The other night I sat down next to my parents as they were watching some Syrian drama. During the show, I noticed there was this one woman who must’ve been in her late 20’s, unmarried and living with a relatively poor father in a household of 2 or three other younger female siblings. She was beautiful; didn’t wear too much make up, no hijab, educated, wise and a working woman. Her poor, relatively conservative father, is even proud of her. I was almost taken aback, and intrigued to continue watching. As the show continued I was frankly impressed. She was courageous and even didn’t take crap from anyone. Something must be wrong, I thought to myself. This woman is breaking barriers here. It’s too good to be true. The producers and writers are destined to be accused by conservatives of brainwashing young girls into thinking, you know, they could actually be someone.

Lo and behold I was right. It was too good to be true. The woman gets fired and tries to hide it from her poor father, semi-dependent on her income. The father ends up beating the crap out of her and sending her to the hospital. While she wallows in a hospital bed with her bruises and black eyes, other characters are busy pleading with the father to “forgive” the daughter and seek her out. He’s stubbornly resilient to the idea and whenever he walks into his house the other daughters are scared as hell. Eventually he does go to the hospital and begs his daughter’s forgiveness. It was a heartfelt moment. I mean between the sentimental music, the father choking on his tears and the daughter’s face turned away with him, with a single teardrop streaming down the side of her eye; it really invokes something from the viewer. And when she forgives him and they hug, it’s like a real genuine moment.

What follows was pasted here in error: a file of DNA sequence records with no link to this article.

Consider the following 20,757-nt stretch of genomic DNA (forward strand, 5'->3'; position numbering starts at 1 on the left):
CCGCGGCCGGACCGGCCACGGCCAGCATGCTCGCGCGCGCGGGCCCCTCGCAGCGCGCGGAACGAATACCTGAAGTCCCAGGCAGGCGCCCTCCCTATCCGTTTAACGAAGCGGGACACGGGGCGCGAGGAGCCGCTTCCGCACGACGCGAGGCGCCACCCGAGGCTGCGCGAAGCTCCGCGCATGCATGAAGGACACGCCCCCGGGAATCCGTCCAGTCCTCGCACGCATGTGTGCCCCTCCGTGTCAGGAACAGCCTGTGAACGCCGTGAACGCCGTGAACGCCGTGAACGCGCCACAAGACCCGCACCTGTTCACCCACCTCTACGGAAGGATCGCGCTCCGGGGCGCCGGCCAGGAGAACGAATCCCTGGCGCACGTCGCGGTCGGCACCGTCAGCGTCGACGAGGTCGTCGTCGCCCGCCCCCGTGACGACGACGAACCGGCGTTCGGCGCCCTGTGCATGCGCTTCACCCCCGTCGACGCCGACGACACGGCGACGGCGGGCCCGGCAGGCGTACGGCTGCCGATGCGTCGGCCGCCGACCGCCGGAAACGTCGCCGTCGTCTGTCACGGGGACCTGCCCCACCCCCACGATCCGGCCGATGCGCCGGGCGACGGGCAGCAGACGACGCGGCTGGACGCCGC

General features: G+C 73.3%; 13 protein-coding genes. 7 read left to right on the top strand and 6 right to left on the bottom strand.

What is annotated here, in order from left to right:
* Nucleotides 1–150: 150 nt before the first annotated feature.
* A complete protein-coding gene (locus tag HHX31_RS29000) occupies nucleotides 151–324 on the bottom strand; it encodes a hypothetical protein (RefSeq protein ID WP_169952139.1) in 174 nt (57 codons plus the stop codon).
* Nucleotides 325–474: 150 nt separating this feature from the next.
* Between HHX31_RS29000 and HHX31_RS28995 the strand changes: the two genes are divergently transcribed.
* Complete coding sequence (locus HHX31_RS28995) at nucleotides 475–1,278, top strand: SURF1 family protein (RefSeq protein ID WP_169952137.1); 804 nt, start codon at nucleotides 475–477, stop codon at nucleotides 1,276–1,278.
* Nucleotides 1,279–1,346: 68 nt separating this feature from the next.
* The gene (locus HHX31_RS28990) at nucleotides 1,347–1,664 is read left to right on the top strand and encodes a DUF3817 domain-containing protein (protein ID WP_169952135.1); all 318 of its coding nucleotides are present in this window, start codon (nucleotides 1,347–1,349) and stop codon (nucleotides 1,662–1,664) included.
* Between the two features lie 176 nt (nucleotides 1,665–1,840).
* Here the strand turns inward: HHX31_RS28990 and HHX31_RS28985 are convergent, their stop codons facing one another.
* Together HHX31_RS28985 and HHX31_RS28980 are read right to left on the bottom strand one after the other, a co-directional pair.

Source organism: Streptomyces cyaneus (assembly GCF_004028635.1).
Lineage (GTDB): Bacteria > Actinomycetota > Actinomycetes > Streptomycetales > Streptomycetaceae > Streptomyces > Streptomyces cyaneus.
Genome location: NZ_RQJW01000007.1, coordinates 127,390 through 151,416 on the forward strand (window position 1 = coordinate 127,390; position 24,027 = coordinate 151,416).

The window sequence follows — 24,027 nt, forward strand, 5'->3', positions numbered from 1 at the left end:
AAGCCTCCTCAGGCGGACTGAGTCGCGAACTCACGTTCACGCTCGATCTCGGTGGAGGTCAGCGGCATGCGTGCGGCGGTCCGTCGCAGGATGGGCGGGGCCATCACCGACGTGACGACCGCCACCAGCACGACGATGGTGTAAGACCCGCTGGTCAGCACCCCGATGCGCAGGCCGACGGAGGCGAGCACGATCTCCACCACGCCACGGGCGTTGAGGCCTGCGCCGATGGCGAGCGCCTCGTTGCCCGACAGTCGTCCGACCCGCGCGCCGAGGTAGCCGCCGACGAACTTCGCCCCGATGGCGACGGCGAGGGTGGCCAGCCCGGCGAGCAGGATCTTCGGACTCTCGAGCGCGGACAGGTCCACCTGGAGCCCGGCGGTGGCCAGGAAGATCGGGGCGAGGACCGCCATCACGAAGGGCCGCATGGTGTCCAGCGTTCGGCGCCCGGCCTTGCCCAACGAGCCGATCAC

But then I suddenly stood up and realized that had this been an episode of “Law & Order”, this is right about the scene where the father gets hauled off by the police in handcuffs screaming out “I didn’t mean to!”. The whole beating-the-girl followed by seeking-redemption was so off beat and irregular, especially in the midst of a scene that begs the audience to stand up and applaud the reunion.

Anyways…

My point is, TV is a tool of social change. Shows shouldn’t be just about a reflection of various stark realities and social tragedies that swim beneath the surface of our own social discontent. It should be aimed at changing minds. It should push the envelope. If people are so heavily influenced by the television culture, why not use it to change minds? If people can’t be equal off screen, at least present them as such on screen. What’s the worse that could happen; being accused of not being true to reality? It’s television!

And now that I’m on the subject, it’s not just female roles, but actual social issues. Stop being so preachy. Present scenarios that offer solutions. Talk about the taboo subjects. Why is every episode about some business conflict? Why are all the characters busy trying to get married? Talk about honor crimes, terrorism, extremism, actual realistic political corruption.

Talk about the pertinent issues, but don’t turn them into clichés and say you just did.

15 thoughts on “Women On Arab Television

  1. That is true for a lot of Arabic series, but there are some good exceptions especially in the Syrian drama. They actually do some good work and with competition they are raising the bar of their creativity. Lets see how things would go in Ramadan. There is a serious competition between the egyption and syrian drama where Ramadan screens is their ground battle. Hope it would raise the bar and shows us new thing. I bet there would be some impressive work this year.

  2. The only time I catch those types of shows is at the barber shop, where they always seem to be playing on the television. Your assessment seems to be spot on. I don’t understand half of what they are saying, but I always get a laugh out of the acting/lighting/scenario/storyline.

  3. Beside that, Arab women now watch shows such as desperate housewives,days of our lives, the bold and the bootiful, Meg Ryan’s Hollywood crap!Dr.Phil, Oprah discussing sex life, orgasm and such issues.